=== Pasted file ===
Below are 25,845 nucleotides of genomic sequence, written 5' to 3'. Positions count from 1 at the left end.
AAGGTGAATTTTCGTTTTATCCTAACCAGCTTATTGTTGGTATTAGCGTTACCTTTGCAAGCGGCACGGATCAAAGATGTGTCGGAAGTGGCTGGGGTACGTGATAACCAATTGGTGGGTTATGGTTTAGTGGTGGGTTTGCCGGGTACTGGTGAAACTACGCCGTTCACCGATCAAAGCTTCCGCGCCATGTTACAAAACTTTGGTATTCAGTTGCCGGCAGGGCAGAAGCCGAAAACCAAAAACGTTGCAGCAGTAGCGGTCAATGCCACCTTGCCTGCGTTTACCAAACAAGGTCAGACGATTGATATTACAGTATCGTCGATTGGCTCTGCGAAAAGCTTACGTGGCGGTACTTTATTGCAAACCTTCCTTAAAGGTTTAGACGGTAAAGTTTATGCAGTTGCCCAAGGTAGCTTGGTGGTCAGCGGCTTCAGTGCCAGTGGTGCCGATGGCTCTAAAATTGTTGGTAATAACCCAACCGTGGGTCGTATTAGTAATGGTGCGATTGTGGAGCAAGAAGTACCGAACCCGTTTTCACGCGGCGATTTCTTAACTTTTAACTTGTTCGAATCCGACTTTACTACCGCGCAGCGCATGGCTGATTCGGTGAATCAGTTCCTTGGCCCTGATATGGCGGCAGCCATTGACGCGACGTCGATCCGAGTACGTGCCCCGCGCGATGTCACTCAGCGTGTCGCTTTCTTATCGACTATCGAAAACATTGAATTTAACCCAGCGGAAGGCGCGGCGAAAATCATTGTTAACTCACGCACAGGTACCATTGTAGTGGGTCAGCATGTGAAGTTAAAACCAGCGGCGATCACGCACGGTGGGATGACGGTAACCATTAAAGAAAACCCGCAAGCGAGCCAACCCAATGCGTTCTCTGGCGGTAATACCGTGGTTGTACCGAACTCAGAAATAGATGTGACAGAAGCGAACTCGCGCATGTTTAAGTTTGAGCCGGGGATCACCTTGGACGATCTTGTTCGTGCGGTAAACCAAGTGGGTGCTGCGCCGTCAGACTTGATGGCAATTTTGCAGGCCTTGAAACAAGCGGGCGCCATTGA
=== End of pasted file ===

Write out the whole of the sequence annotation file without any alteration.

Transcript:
Below are 25,845 nucleotides of genomic sequence, written 5' to 3'. Positions count from 1 at the left end.
AAGGTGAATTTTCGTTTTATCCTAACCAGCTTATTGTTGGTATTAGCGTTACCTTTGCAAGCGGCACGGATCAAAGATGTGTCGGAAGTGGCTGGGGTACGTGATAACCAATTGGTGGGTTATGGTTTAGTGGTGGGTTTGCCGGGTACTGGTGAAACTACGCCGTTCACCGATCAAAGCTTCCGCGCCATGTTACAAAACTTTGGTATTCAGTTGCCGGCAGGGCAGAAGCCGAAAACCAAAAACGTTGCAGCAGTAGCGGTCAATGCCACCTTGCCTGCGTTTACCAAACAAGGTCAGACGATTGATATTACAGTATCGTCGATTGGCTCTGCGAAAAGCTTACGTGGCGGTACTTTATTGCAAACCTTCCTTAAAGGTTTAGACGGTAAAGTTTATGCAGTTGCCCAAGGTAGCTTGGTGGTCAGCGGCTTCAGTGCCAGTGGTGCCGATGGCTCTAAAATTGTTGGTAATAACCCAACCGTGGGTCGTATTAGTAATGGTGCGATTGTGGAGCAAGAAGTACCGAACCCGTTTTCACGCGGCGATTTCTTAACTTTTAACTTGTTCGAATCCGACTTTACTACCGCGCAGCGCATGGCTGATTCGGTGAATCAGTTCCTTGGCCCTGATATGGCGGCAGCCATTGACGCGACGTCGATCCGAGTACGTGCCCCGCGCGATGTCACTCAGCGTGTCGCTTTCTTATCGACTATCGAAAACATTGAATTTAACCCAGCGGAAGGCGCGGCGAAAATCATTGTTAACTCACGCACAGGTACCATTGTAGTGGGTCAGCATGTGAAGTTAAAACCAGCGGCGATCACGCACGGTGGGATGACGGTAACCATTAAAGAAAACCCGCAAGCGAGCCAACCCAATGCGTTCTCTGGCGGTAATACCGTGGTTGTACCGAACTCAGAAATAGATGTGACAGAAGCGAACTCGCGCATGTTTAAGTTTGAGCCGGGGATCACCTTGGACGATCTTGTTCGTGCGGTAAACCAAGTGGGTGCTGCGCCGTCAGACTTGATGGCAATTTTGCAGGCCTTGAAACAAGCGGGCGCCATTGA